This Week is Road Safety Week

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Nov 212016
 

Five people are killed every single day by something we already know how to cure. Our roads are dangerous places, where hundreds of deaths and serious injuries take place every week.

But by changing our driving behaviour, we can help to make our villages, towns and cities safer places to be. Every action that we take, as a driver or as a passenger, can change the outcome of a journey and the future of a family.

That’s why there’s a focus on the six elements of the Brake Pledge for Road Safety Week 2016 (21-27 November): Slow, Sober, Secure, Silent, Sharp and Sustainable.

We are asking everyone to make and share Brake’s Pledge online, and show their commitment to saving lives and keeping our roads safe. Anyone can join in – individuals, businesses and community organisations. Non-drivers can take the Pledge too, promising to help drivers stick to the six Pledge points.

So take action, make a difference, and Pledge to do six simple things to save lives this Road Safety Week.

www.brake.org.uk/pledge

A few facts on why the theme is important:

Slow: Breaking the speed limit or travelling too fast for the conditions is recorded by police at crash scenes as a contributory factor in more than one in four (27%) fatal crashes in Great Britain.

Sober: Having even one drink before getting behind the wheel can affect your ability to drive. In 2013 one in 10 (11%) drivers/motorcycle riders killed in a crash had alcohol present in their body, even though they weren’t over the legal blood-alcohol limit. One in seven road deaths are at the hands of someone who has driven while over the limit.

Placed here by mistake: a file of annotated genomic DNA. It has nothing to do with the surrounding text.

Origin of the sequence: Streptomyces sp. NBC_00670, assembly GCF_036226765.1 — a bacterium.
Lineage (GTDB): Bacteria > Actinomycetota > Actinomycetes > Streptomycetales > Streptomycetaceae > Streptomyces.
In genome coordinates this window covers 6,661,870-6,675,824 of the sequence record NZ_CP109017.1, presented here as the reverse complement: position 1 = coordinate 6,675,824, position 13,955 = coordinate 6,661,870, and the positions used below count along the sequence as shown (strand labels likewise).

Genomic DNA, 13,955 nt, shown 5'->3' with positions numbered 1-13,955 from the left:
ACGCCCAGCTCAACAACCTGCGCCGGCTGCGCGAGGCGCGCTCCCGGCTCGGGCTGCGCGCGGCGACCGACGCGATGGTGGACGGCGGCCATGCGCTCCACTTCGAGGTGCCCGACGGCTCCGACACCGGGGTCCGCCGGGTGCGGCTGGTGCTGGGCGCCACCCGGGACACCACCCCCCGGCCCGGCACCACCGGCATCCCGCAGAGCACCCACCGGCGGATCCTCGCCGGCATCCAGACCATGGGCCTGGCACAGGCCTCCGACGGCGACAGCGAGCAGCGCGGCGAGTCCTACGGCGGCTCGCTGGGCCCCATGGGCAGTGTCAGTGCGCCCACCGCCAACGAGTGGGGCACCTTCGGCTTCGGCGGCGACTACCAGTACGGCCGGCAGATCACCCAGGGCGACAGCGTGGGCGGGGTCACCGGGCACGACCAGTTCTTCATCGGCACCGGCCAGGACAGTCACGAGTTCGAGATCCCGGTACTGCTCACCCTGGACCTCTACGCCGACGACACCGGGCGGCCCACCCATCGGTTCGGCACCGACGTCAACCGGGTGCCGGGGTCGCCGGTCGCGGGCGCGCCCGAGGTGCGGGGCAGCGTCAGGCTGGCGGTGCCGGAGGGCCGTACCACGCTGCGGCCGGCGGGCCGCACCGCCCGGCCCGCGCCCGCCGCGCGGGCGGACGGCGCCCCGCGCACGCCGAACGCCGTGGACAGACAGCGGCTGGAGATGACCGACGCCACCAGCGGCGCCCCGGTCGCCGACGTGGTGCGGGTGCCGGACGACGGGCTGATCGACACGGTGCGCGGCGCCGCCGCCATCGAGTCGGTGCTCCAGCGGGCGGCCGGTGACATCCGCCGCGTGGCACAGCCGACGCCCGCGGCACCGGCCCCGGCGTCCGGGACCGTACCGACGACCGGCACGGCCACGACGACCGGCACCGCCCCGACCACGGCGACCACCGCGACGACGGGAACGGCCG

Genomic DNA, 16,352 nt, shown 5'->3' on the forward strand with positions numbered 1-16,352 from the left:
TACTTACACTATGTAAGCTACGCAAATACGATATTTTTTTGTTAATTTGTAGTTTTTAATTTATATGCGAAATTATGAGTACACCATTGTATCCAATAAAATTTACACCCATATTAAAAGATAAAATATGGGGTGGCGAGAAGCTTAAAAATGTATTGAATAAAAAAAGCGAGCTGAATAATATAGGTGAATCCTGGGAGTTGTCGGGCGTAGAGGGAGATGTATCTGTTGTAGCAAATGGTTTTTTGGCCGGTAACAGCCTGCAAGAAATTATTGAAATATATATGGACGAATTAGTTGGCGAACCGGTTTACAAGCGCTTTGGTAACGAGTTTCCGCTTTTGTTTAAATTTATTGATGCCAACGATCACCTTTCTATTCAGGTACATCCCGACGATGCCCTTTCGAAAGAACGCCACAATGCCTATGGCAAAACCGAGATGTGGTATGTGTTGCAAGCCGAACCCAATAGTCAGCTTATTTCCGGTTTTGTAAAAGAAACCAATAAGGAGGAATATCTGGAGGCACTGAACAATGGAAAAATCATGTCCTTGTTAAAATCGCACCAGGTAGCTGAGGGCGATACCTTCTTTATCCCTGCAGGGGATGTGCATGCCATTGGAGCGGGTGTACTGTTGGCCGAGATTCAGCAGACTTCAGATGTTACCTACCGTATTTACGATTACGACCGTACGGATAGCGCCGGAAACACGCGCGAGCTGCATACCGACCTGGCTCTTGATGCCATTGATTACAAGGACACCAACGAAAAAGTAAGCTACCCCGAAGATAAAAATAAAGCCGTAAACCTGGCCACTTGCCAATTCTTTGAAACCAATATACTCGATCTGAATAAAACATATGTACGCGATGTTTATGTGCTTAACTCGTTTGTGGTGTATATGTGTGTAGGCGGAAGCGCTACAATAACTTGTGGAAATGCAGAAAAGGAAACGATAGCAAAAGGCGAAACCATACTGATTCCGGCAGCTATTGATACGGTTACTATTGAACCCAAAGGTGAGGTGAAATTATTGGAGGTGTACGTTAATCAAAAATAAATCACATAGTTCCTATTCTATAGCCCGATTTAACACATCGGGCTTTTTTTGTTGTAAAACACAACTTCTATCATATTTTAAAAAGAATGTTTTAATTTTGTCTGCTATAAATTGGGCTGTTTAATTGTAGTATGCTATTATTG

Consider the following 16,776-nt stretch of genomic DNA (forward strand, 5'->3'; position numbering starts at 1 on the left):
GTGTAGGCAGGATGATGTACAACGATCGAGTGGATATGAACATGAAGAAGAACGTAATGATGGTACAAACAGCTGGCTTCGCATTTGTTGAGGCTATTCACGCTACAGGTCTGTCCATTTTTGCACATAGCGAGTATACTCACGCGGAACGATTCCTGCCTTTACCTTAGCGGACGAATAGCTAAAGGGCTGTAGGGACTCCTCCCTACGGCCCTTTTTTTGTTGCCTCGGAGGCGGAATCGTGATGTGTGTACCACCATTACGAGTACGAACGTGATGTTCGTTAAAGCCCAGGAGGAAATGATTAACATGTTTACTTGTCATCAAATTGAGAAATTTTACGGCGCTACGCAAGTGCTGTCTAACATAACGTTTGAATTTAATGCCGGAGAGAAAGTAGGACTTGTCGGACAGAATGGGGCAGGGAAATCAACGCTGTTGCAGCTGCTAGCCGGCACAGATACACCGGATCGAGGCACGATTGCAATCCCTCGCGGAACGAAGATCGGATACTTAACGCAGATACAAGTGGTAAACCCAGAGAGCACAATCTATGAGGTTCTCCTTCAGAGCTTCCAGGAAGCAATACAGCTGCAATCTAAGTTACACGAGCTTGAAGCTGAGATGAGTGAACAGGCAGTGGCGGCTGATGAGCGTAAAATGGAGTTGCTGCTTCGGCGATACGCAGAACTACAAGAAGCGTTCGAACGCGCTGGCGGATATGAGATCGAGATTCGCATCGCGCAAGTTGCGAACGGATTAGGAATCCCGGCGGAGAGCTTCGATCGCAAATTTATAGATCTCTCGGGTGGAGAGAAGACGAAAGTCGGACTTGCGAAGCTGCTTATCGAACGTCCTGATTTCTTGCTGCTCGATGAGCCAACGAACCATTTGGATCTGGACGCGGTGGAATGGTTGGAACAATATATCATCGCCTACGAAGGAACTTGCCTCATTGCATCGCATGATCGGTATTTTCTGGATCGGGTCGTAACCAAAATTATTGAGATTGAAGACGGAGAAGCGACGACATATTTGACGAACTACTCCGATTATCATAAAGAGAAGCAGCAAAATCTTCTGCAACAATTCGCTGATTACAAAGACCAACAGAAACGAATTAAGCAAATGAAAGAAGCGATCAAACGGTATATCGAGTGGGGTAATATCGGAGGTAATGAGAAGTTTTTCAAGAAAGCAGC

Secure: Seat belts are still seen as an inconvenience by some drivers, yet using one reduces the chance of dying in a crash by 50%. 21% of car occupants killed in crashes were not wearing a seat belt [5].

Silent: Drivers who perform a complex secondary task, like using a mobile, while at the wheel are three times more likely to crash than non-distracted drivers.

Sharp: Booking in for a regular eye test should be at the top of any driver’s to-do list. Road crashes caused by poor driver vision are estimated to cause 2,900 casualties and cost £33 million in the UK per year.

Sustainable: By minimising the amount we drive, and walking, cycling or using public transport instead, we are making our communities safer places, and doing the best we can for the environment and our individual health. Air pollution is a major killer: there are an estimated 29,000 deaths per year from particulate matter pollution in the UK, 5,000 of which are attributable to road transport.

 

To help our girls be seen after dark, we are selling refelective items in the kiosk now.

Star clips                        £1.40